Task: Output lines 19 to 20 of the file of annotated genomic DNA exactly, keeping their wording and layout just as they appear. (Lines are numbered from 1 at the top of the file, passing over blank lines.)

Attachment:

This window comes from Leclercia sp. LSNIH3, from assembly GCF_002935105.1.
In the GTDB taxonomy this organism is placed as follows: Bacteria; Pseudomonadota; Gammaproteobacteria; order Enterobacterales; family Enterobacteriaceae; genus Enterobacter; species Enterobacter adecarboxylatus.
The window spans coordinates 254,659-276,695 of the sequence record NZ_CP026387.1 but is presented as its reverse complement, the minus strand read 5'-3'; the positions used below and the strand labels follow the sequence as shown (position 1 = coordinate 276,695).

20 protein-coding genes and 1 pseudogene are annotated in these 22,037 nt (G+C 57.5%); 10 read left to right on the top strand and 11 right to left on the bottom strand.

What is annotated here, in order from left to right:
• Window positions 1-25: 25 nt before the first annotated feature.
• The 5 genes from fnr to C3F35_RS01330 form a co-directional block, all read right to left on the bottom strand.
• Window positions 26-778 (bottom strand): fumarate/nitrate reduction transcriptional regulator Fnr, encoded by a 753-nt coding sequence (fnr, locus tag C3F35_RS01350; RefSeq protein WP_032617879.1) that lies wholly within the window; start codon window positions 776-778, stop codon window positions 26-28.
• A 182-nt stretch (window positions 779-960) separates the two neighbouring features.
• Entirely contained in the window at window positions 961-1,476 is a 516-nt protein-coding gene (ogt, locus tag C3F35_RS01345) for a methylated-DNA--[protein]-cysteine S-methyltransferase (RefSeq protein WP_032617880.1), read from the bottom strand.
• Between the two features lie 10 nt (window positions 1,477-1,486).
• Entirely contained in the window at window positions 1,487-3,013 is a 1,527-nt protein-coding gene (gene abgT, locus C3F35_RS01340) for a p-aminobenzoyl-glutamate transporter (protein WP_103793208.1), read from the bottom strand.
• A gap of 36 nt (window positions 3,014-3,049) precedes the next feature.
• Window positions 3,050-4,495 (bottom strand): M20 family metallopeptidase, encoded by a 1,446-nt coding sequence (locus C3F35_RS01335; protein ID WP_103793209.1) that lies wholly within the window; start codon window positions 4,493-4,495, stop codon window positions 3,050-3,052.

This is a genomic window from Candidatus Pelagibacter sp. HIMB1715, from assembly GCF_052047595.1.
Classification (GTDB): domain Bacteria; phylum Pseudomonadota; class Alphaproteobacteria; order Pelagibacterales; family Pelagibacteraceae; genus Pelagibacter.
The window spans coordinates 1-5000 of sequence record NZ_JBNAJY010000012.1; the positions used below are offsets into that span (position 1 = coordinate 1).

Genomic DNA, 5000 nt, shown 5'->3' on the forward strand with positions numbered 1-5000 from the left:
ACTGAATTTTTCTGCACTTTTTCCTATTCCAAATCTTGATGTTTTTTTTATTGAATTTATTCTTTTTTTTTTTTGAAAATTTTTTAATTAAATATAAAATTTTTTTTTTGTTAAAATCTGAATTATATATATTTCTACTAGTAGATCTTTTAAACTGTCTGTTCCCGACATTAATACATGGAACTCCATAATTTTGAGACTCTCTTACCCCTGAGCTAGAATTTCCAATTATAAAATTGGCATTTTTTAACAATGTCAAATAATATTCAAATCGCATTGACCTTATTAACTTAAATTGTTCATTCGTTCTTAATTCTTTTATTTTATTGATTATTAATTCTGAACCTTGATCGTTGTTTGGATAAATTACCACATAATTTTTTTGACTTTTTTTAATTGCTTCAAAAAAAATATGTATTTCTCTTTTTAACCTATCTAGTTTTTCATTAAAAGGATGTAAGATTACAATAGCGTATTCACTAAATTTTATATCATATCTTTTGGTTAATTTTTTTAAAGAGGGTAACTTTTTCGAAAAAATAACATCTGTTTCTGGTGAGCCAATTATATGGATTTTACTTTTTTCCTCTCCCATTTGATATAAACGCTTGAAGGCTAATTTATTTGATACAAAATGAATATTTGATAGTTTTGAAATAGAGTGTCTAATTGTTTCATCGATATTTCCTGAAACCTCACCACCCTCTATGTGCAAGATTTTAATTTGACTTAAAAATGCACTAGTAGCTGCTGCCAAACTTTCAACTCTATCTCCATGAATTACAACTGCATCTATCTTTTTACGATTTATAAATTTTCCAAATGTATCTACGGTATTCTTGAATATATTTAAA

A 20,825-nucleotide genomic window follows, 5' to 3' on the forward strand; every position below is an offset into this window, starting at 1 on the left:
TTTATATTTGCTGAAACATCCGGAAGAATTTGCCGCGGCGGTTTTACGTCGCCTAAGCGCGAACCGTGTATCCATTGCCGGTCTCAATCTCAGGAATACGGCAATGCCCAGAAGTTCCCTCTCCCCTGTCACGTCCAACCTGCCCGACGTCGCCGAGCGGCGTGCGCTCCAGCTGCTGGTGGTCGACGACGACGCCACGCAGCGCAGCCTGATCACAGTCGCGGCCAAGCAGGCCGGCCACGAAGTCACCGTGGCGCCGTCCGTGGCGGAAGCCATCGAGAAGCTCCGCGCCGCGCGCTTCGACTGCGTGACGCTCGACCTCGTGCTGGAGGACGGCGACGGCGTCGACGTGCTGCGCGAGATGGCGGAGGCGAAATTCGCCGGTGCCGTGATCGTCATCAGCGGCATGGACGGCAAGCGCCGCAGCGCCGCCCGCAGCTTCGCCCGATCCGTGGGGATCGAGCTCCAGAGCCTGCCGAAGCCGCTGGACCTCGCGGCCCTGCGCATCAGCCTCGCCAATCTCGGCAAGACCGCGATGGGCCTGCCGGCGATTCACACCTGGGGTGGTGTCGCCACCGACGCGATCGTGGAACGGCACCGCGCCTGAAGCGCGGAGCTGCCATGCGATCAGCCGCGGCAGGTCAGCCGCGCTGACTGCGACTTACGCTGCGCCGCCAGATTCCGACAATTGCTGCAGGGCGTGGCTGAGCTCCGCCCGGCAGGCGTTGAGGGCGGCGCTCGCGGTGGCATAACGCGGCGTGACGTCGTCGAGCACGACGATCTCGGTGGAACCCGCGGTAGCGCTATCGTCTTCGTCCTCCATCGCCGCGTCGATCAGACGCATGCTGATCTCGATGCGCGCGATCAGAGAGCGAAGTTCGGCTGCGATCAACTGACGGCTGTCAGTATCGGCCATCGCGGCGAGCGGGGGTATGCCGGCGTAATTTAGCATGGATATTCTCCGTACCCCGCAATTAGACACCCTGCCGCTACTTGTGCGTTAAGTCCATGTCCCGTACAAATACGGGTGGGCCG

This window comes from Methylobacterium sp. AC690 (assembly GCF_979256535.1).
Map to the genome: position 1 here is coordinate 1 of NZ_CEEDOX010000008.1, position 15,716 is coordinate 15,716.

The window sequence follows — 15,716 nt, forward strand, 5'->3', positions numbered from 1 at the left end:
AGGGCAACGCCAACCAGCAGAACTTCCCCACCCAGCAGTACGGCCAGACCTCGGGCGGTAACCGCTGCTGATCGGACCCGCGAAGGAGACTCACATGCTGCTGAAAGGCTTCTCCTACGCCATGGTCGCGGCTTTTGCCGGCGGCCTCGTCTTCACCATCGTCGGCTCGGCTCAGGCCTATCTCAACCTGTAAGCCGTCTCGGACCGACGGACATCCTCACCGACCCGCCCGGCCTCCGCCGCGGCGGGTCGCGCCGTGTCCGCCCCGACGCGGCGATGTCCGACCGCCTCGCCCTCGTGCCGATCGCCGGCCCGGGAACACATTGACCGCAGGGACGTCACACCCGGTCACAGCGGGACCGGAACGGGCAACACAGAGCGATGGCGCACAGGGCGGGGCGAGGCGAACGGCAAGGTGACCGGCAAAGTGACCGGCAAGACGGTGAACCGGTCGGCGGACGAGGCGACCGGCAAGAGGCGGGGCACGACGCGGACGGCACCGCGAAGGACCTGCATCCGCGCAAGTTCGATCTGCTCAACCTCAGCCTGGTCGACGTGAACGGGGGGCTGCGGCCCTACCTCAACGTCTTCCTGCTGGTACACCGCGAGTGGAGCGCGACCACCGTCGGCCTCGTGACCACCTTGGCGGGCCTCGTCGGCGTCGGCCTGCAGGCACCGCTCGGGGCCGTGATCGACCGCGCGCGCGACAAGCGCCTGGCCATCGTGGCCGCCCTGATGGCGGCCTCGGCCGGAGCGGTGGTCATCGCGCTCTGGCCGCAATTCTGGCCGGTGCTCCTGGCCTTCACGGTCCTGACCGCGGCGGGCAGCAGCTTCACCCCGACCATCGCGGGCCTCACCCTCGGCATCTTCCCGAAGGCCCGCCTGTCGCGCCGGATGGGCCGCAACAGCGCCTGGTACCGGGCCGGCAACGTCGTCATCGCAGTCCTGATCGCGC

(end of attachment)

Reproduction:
ACTGAATTTTTCTGCACTTTTTCCTATTCCAAATCTTGATGTTTTTTTTATTGAATTTATTCTTTTTTTTTTTTGAAAATTTTTTAATTAAATATAAAATTTTTTTTTTGTTAAAATCTGAATTATATATATTTCTACTAGTAGATCTTTTAAACTGTCTGTTCCCGACATTAATACATGGAACTCCATAATTTTGAGACTCTCTTACCCCTGAGCTAGAATTTCCAATTATAAAATTGGCATTTTTTAACAATGTCAAATAATATTCAAATCGCATTGACCTTATTAACTTAAATTGTTCATTCGTTCTTAATTCTTTTATTTTATTGATTATTAATTCTGAACCTTGATCGTTGTTTGGATAAATTACCACATAATTTTTTTGACTTTTTTTAATTGCTTCAAAAAAAATATGTATTTCTCTTTTTAACCTATCTAGTTTTTCATTAAAAGGATGTAAGATTACAATAGCGTATTCACTAAATTTTATATCATATCTTTTGGTTAATTTTTTTAAAGAGGGTAACTTTTTCGAAAAAATAACATCTGTTTCTGGTGAGCCAATTATATGGATTTTACTTTTTTCCTCTCCCATTTGATATAAACGCTTGAAGGCTAATTTATTTGATACAAAATGAATATTTGATAGTTTTGAAATAGAGTGTCTAATTGTTTCATCGATATTTCCTGAAACCTCACCACCCTCTATGTGCAAGATTTTAATTTGACTTAAAAATGCACTAGTAGCTGCTGCCAAACTTTCAACTCTATCTCCATGAATTACAACTGCATCTATCTTTTTACGATTTATAAATTTTCCAAATGTATCTACGGTATTCTTGAATATATTTAAA

A 20,825-nucleotide genomic window follows, 5' to 3' on the forward strand; every position below is an offset into this window, starting at 1 on the left: